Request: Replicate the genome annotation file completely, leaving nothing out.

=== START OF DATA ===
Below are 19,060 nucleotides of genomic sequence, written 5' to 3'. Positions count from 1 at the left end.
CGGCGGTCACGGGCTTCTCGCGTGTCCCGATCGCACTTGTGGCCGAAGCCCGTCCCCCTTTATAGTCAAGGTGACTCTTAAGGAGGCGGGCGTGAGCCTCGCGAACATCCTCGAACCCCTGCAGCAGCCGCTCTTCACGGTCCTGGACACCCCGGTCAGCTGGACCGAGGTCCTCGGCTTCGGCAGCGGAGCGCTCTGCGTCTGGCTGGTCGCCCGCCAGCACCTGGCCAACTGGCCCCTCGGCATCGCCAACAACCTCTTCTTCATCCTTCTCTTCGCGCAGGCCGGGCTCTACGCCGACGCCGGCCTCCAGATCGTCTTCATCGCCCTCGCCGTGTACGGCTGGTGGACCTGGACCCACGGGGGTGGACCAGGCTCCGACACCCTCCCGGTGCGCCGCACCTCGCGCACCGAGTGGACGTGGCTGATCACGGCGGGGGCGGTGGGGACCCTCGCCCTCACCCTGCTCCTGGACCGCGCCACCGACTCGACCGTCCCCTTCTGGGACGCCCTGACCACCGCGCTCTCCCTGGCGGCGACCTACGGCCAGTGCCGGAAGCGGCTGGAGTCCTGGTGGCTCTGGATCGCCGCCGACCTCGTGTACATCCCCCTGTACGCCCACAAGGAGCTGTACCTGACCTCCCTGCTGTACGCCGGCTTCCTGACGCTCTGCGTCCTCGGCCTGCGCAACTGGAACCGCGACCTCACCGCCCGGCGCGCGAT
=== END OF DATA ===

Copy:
Below are 19,060 nucleotides of genomic sequence, written 5' to 3'. Positions count from 1 at the left end.
CGGCGGTCACGGGCTTCTCGCGTGTCCCGATCGCACTTGTGGCCGAAGCCCGTCCCCCTTTATAGTCAAGGTGACTCTTAAGGAGGCGGGCGTGAGCCTCGCGAACATCCTCGAACCCCTGCAGCAGCCGCTCTTCACGGTCCTGGACACCCCGGTCAGCTGGACCGAGGTCCTCGGCTTCGGCAGCGGAGCGCTCTGCGTCTGGCTGGTCGCCCGCCAGCACCTGGCCAACTGGCCCCTCGGCATCGCCAACAACCTCTTCTTCATCCTTCTCTTCGCGCAGGCCGGGCTCTACGCCGACGCCGGCCTCCAGATCGTCTTCATCGCCCTCGCCGTGTACGGCTGGTGGACCTGGACCCACGGGGGTGGACCAGGCTCCGACACCCTCCCGGTGCGCCGCACCTCGCGCACCGAGTGGACGTGGCTGATCACGGCGGGGGCGGTGGGGACCCTCGCCCTCACCCTGCTCCTGGACCGCGCCACCGACTCGACCGTCCCCTTCTGGGACGCCCTGACCACCGCGCTCTCCCTGGCGGCGACCTACGGCCAGTGCCGGAAGCGGCTGGAGTCCTGGTGGCTCTGGATCGCCGCCGACCTCGTGTACATCCCCCTGTACGCCCACAAGGAGCTGTACCTGACCTCCCTGCTGTACGCCGGCTTCCTGACGCTCTGCGTCCTCGGCCTGCGCAACTGGAACCGCGACCTCACCGCCCGGCGCGCGAT